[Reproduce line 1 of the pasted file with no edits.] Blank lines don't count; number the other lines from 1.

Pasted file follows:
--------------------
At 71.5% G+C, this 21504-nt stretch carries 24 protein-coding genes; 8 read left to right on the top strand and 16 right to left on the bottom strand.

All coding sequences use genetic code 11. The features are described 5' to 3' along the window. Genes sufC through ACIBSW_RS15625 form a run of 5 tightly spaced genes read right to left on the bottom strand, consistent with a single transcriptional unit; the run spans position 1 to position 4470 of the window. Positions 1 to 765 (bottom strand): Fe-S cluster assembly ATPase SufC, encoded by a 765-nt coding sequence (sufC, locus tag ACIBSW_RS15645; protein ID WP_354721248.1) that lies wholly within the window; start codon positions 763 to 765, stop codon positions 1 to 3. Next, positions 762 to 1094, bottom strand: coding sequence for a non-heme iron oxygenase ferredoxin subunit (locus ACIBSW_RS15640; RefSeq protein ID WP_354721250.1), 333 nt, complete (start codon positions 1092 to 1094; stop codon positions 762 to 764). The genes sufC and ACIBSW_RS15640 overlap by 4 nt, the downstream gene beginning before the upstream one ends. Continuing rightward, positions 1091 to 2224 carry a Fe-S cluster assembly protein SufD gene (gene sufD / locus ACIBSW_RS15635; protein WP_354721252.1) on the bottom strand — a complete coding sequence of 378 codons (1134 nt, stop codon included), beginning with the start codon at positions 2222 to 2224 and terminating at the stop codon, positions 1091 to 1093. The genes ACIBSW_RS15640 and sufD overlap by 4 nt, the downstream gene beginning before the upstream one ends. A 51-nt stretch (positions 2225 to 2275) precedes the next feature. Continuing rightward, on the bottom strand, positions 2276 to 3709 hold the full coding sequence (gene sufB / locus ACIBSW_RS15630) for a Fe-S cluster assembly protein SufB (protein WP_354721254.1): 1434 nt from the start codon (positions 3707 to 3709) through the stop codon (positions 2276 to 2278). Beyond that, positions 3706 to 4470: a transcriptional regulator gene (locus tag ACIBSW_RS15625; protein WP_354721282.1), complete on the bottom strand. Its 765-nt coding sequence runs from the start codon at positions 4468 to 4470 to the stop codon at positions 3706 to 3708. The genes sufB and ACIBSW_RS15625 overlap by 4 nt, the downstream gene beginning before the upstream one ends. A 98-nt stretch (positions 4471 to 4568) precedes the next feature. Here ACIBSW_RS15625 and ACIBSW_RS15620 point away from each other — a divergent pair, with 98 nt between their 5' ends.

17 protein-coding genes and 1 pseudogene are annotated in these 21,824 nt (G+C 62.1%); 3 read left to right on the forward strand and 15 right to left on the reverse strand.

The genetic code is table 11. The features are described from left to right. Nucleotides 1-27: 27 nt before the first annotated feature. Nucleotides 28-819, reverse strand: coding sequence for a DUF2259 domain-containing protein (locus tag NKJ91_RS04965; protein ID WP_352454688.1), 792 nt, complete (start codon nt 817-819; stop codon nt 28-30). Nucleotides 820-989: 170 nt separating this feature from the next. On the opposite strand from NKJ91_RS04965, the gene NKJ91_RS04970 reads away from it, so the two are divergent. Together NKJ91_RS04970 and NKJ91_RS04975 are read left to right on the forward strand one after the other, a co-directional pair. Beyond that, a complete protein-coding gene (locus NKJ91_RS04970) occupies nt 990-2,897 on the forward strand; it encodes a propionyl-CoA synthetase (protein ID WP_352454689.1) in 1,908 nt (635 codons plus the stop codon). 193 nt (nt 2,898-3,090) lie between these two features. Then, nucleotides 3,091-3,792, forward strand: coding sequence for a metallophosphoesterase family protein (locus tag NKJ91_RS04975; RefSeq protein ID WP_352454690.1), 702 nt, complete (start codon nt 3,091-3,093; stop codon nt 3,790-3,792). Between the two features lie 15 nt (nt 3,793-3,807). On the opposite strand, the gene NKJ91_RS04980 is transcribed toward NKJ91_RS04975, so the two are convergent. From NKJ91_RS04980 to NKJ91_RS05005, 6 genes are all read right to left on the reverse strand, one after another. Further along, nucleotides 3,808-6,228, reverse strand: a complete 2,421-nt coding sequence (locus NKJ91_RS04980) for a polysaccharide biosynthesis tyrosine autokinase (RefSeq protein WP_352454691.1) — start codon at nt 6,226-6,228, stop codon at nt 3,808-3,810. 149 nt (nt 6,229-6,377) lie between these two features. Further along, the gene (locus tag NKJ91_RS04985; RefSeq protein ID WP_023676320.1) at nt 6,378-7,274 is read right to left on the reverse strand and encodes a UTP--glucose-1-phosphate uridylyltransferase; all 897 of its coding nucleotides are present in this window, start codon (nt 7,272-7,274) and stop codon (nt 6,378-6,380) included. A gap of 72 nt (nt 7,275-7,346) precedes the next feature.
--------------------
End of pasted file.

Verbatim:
At 71.5% G+C, this 21504-nt stretch carries 24 protein-coding genes; 8 read left to right on the top strand and 16 right to left on the bottom strand.